All the actors were…well…actors. There were no actresses in those days. Men played women’s parts as well as men’s. And if you think phones and talking are problematic in today’s theaters, you would have been aghast at the audiences back then! They were not well behaved at all!

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Image copyright John Shelley, 2016, text copyright Jane Sutcliffe, 2016. Courtesy of Charlesbridge.

There were plays to please all tastes—comedies, tragedies, histories, and romances—all full of complicated plots and plenty of twists and turns. While the stories may have been intricate, the sets were not. But the bare-bones sets were made up for in gorgeous costumes and even some special effects accomplished through trap doors and ceiling holes. Sounds full of amazement, right? Good thing too because these plays could go on for hours, and most people stood through the whole thing, rain or shine!

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Image copyright John Shelley, 2016, text copyright Jane Sutcliffe, 2016. Courtesy of Charlesbridge.

William Shakespeare’s plays ended when the last line was spoken, his influence continued. Theatre-goers repeated the lines they’d heard long after they left the Globe. They used Will’s words so much that his new phrases became part of the common language, and we still use them today!

Jane Sutcliffe inserts a tongue-in-cheek apology before the main text, explaining how she wanted to tell the world about the Globe Theatre in her own words, but that William Shakespeare’s words kept getting in the way. Yes, using another writer’s words is a no-no—but if they’re Shakespeare’s words? Words we use every day? Hmmm… Sutcliffe’s lively history of the Globe Theatre and Old London’s theater culture is conversational, humorous, and highly informative.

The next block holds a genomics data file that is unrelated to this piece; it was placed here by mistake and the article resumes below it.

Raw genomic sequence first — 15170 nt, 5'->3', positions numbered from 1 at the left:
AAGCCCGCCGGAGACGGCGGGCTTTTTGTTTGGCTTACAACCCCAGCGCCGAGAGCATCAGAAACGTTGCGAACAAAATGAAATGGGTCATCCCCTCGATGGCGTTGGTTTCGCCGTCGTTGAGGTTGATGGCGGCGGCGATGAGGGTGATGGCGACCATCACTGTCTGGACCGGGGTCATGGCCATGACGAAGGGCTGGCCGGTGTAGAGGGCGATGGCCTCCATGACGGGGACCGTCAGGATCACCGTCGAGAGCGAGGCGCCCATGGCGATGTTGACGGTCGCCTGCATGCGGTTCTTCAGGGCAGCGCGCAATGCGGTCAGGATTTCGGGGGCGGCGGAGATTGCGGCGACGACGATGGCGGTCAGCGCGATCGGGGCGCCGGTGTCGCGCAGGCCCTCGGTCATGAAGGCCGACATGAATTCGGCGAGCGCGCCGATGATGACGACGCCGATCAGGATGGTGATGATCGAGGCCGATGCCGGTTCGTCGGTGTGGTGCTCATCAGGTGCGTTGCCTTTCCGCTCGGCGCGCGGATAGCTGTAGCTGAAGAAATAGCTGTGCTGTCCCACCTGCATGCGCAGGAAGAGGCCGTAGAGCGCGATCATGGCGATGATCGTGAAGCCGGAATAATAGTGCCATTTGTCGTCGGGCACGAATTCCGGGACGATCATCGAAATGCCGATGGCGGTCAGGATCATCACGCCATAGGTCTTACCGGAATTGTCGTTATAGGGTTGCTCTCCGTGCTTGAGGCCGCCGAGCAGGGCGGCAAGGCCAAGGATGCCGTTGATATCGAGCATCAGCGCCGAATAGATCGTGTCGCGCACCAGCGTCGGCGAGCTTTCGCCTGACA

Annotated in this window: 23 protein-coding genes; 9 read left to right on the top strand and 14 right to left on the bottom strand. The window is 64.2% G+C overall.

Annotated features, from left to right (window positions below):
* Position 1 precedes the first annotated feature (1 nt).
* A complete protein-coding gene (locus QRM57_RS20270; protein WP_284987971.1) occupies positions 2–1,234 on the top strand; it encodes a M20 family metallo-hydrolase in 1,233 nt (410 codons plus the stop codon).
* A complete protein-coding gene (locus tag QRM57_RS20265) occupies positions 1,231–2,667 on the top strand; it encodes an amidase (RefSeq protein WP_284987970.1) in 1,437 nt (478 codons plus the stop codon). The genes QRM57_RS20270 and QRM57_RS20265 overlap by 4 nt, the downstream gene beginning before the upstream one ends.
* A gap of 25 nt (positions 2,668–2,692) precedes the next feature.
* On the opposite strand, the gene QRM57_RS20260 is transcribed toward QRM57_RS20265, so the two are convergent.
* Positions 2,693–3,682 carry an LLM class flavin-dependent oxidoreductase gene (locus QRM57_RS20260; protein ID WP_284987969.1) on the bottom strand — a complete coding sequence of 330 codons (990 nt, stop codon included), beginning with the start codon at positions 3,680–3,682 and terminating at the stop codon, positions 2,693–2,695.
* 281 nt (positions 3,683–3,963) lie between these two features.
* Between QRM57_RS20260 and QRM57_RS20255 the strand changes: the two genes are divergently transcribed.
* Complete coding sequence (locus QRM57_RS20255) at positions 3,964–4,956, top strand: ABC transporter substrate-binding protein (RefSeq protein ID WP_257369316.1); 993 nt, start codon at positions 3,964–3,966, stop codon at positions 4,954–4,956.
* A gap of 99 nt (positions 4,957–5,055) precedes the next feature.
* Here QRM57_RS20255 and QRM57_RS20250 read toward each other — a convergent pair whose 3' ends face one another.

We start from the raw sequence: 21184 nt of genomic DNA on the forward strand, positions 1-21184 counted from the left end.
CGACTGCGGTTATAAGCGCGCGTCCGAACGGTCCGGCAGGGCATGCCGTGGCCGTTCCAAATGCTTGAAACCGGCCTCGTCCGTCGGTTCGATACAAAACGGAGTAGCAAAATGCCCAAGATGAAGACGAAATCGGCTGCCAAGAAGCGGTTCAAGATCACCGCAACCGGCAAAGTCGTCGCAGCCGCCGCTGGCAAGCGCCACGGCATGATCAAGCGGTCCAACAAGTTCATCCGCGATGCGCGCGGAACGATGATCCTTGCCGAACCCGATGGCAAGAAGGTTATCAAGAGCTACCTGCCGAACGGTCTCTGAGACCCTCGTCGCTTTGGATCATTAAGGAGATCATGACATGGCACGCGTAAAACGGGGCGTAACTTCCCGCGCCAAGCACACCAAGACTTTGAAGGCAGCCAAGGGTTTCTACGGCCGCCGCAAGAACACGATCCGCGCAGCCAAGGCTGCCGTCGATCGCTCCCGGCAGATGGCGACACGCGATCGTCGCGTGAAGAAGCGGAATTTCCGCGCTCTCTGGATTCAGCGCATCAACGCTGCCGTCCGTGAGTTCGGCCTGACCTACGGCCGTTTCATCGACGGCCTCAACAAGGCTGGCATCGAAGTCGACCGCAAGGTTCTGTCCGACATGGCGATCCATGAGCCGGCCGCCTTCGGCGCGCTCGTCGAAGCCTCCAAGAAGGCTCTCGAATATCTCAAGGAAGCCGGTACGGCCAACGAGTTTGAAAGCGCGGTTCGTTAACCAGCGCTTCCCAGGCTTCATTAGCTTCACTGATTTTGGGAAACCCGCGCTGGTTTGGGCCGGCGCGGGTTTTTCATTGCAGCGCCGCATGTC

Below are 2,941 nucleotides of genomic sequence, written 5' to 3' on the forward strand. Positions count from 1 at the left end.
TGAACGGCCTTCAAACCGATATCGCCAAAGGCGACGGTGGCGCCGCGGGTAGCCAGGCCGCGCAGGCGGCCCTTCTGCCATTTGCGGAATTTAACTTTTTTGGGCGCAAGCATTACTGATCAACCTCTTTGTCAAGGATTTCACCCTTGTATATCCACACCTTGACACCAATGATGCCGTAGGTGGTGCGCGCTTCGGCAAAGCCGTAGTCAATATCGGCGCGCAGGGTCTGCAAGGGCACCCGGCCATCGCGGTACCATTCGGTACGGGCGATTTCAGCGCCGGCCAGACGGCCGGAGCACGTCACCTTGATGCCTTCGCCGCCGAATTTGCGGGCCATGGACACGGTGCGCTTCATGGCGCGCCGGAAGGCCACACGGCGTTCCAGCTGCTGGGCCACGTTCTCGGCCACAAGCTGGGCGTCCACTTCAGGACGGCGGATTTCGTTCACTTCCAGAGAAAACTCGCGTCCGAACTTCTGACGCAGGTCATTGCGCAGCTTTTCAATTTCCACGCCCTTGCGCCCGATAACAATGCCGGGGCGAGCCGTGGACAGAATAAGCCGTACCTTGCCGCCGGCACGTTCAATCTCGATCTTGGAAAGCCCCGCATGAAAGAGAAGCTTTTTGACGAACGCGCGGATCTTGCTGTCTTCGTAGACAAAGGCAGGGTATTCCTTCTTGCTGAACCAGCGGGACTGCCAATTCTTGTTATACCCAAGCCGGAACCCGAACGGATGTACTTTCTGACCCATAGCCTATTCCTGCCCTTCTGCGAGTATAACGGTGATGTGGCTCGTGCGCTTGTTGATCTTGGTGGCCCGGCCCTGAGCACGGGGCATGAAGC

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Image copyright John Shelley, 2016, text copyright Jane Sutcliffe, 2016. Courtesy of Charlesbridge.

The left-hand page tells the story of the Globe with phrases and words coined by William Shakespeare sprinkled throughout and set in bold type. On the right-hand page readers learn the meaning of those words and phrases (some have changed a bit since Will’s time) and which play they come from. A final note from Sutcliffe at the end of the book reveals a bit more about the playwright. A timeline of Shakespeare’s life and a bibliography are also included.

John Shelley’s incredible illustrations of London and the Globe Theatre will take your breath away. The streets teem with vendors, knights, shoppers, kids, Ladies, and Lords. If you look closely at the intricate paintings you’ll also spy the seamier side of Old London—a pickpocket, a criminal in the stocks, a tavern brawl, a cat snatching a free meal, a woman about to empty a chamber pot on her unsuspecting downstairs neighbor’s head, and…could that be a dead rat?— and that’s only on the first page!!

celebrate-picture-books-picture-book-review-will's-words-globe-theater

Image copyright John Shelley, 2016 text copyright Jane Sutcliffe, 2016. Courtesy of Charlesbridge.

Subsequent pages show the waterfront with its sailing vessels, a peek into Shakespeare’s study and a look at the printing press, an aerial view of London, the Globe Theatre with its thatched awning, actors donning wigs and costumes, the audiences enjoying the plays and the fun of a day out. Each illustration is alive with color and movement, texture and design, expressive faces, and all the sights, sounds, and aspects of Old London. Kids will love lingering over each page picking out the funny events going on in the lanes, in the theater seats, and on stage.

So hurry to get your own copy of Will’s Words and enjoy it to your heart’s content! You will definitely get your money’s worth!

*Italicized words and phrases were invented by William Shakespeare

Ages 6 – 10 and up (Anglophiles and Shakespeare lovers will enjoy this book)

Charlesbridge, 2016 | ISBN 978-1580896382

To learn more about Jane Sutfcliffe and her other picture books and books for early and middle grade readers visit her website!